Failed State 2030: Nigeria - A Case Study, Tribal Conflict, Civil War, Islam and Religious Strife, Terrorism, Crime, Niger Delta, OPEC, Military Coups, Goodluck Jonathan
This monograph describes how a failed state in 2030 may impact the United States and the global economy. It also identifies critical capabilities and technologies the US Air Force should have to respond to a failed state, More
This monograph describes how a failed state in 2030 may impact the United States and the global economy. It also identifies critical capabilities and technologies the US Air Force should have to respond to a failed state, especially one of vital interest to the United States and one on the cusp of a civil war. Some topics and subjects covered include: Sokoto Caliphate, terrorism, crime, Niger delta, Yar' Adua's agenda, tribal conflict, civil war, religious strife, Islam, Goodluck Jonathan, OPEC, military coups, afrobarometer.
Nation-states can fail for a myriad of reasons: cultural or religious conflict, a broken social contract between the government and the governed, a catastrophic natural disaster, financial collapse, war, and so forth. Nigeria with its vast oil wealth, large population, and strategic position in Africa and the global economy can, if it fails, disproportionately affect the United States and the global economy.
Nigeria, like many nations in Africa, gained independence from the United Kingdom in 1960. It is the most populous country in Africa and will have nearly 250 million people by 2030. In its relatively short modern history, Nigeria has survived five military coups as well as separatist and religious wars, is mired in an active armed insurgency, is suffering from disastrous ecological conditions in its Niger Delta region, and is fighting one of the modern world's worst legacies of political and economic corruption.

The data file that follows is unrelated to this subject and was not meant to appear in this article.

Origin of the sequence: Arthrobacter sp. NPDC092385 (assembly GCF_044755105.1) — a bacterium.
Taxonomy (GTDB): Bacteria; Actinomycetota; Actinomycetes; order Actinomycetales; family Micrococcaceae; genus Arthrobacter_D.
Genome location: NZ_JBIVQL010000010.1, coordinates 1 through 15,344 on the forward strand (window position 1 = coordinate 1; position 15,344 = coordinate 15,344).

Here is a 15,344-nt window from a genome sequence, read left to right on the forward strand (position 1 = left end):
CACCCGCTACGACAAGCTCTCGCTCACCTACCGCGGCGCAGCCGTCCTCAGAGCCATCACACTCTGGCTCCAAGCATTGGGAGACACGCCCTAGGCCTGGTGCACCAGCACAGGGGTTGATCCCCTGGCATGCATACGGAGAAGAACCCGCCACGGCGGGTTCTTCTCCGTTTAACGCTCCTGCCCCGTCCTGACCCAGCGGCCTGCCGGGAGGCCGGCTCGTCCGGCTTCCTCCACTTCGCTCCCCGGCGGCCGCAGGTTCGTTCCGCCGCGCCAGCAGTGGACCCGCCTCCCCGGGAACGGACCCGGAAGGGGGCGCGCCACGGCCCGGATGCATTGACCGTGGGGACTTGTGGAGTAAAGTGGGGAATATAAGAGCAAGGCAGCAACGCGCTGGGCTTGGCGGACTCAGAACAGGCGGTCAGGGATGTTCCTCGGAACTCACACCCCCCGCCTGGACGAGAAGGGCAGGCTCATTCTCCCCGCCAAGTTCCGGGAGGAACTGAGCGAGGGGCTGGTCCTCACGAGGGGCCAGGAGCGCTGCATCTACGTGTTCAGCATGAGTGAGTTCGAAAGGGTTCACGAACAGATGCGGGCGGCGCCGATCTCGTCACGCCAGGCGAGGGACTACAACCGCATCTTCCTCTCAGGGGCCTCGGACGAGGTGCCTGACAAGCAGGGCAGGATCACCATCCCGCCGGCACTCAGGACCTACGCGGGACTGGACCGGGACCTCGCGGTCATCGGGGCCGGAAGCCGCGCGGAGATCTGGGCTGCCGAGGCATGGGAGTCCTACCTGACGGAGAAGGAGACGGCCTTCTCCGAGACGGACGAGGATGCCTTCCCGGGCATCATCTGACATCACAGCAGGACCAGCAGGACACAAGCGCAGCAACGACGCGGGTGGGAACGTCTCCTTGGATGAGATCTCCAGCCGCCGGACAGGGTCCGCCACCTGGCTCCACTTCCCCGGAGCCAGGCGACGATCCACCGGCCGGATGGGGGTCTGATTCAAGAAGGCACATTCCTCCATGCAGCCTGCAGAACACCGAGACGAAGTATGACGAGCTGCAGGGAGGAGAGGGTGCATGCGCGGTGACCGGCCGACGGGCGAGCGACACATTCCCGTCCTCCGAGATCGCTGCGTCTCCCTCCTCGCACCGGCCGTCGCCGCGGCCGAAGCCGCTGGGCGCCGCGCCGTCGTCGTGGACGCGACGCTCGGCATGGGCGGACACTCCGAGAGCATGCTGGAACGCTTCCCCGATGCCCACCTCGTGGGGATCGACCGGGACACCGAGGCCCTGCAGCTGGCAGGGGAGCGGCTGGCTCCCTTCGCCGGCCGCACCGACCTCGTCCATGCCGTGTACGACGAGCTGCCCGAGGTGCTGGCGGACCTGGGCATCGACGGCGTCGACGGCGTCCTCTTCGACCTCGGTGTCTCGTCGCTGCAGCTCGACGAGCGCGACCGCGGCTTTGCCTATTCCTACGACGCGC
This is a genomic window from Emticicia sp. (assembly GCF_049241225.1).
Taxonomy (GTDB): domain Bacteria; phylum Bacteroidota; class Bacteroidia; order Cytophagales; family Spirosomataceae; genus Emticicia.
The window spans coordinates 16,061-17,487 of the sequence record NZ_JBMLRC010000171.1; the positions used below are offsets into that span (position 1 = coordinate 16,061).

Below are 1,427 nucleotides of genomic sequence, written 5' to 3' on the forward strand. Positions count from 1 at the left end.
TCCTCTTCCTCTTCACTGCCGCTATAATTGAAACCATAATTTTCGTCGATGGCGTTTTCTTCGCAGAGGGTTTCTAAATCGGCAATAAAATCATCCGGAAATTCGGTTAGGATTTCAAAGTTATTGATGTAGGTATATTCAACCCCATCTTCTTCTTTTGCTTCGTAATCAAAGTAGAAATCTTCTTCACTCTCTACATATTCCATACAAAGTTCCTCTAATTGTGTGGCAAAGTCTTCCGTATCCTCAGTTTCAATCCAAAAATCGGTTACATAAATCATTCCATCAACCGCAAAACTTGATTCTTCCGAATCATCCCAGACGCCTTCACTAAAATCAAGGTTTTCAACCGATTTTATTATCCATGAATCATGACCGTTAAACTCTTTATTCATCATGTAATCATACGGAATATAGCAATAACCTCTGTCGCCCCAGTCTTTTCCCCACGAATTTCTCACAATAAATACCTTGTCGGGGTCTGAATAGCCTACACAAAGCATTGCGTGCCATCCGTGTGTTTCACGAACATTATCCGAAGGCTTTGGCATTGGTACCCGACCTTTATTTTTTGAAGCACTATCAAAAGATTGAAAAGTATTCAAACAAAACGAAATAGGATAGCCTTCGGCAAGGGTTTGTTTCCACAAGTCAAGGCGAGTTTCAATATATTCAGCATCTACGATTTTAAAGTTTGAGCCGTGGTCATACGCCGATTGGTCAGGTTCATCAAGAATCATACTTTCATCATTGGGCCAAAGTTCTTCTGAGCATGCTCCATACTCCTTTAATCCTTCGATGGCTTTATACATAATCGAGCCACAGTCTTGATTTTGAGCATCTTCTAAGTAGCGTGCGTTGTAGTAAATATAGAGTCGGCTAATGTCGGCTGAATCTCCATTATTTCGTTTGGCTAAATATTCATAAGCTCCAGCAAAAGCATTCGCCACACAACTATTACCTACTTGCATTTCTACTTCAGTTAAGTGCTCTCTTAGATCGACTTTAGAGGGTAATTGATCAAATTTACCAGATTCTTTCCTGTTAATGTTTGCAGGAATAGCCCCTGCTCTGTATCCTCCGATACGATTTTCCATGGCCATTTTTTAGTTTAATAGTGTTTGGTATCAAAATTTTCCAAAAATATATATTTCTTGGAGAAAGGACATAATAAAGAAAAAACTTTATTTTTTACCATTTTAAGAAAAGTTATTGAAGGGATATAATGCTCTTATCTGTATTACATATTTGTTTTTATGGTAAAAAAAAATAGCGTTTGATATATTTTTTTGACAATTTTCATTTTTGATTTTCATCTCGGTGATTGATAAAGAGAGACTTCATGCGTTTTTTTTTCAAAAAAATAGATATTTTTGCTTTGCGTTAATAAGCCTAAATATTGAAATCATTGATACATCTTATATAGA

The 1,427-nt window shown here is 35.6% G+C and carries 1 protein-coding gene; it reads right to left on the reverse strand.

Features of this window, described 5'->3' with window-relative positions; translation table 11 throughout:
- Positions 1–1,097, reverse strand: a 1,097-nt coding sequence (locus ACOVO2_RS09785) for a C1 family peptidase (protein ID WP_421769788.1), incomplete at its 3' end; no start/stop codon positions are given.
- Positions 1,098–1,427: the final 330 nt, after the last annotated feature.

A nation with more than 350 ethnic groups, 250 languages, and three distinct religious affiliations—Christian, Islamic, and animist, Nigeria's 135 million people today are anything but homogenous. Of Nigeria's 36 states, 12 are Islamic and under the strong and growing influence of the Sokoto caliphate. While religious and ethnic violence are commonplace, the federal government has managed to strike a tenuous balance among the disparate religious and ethnic factions. With such demographics, Nigeria's failure would be akin to a piece of fine china dropped on a tile floor—it would simply shatter into potentially hundreds of pieces.
Poor investment in the nation's critical infrastructure and underinvestment in health care, education, science, and technology are all leading to a "brain drain" in which Nigeria's most talented and educated citizens are leaving the country. This will leave a future Nigeria even poorer.
Failed State 2030: Nigeria - A Case Study * Abstract * CHAPTER 1 - INTRODUCTION * CHAPTER 2 - NIGERIA IN CONTEXT: DEFINING FAILURE * CHAPTER 3 - THE SOCIAL SCHISMS OF NIGERIA * CHAPTER 4 - NIGERIAN POLITICS * CHAPTER 5 - NIGERIA'S ECONOMY * CHAPTER 6 - MILITARY VECTORS * CHAPTER 7 - NIGERIA IN 2030: PATHS TO FAILURE * CHAPTER 8 - TECHNOLOGY AND FAILED STATE 2030 - THE UNITED STATES AIR FORCE RESPONDS * CHAPTER 9 - SUMMARY
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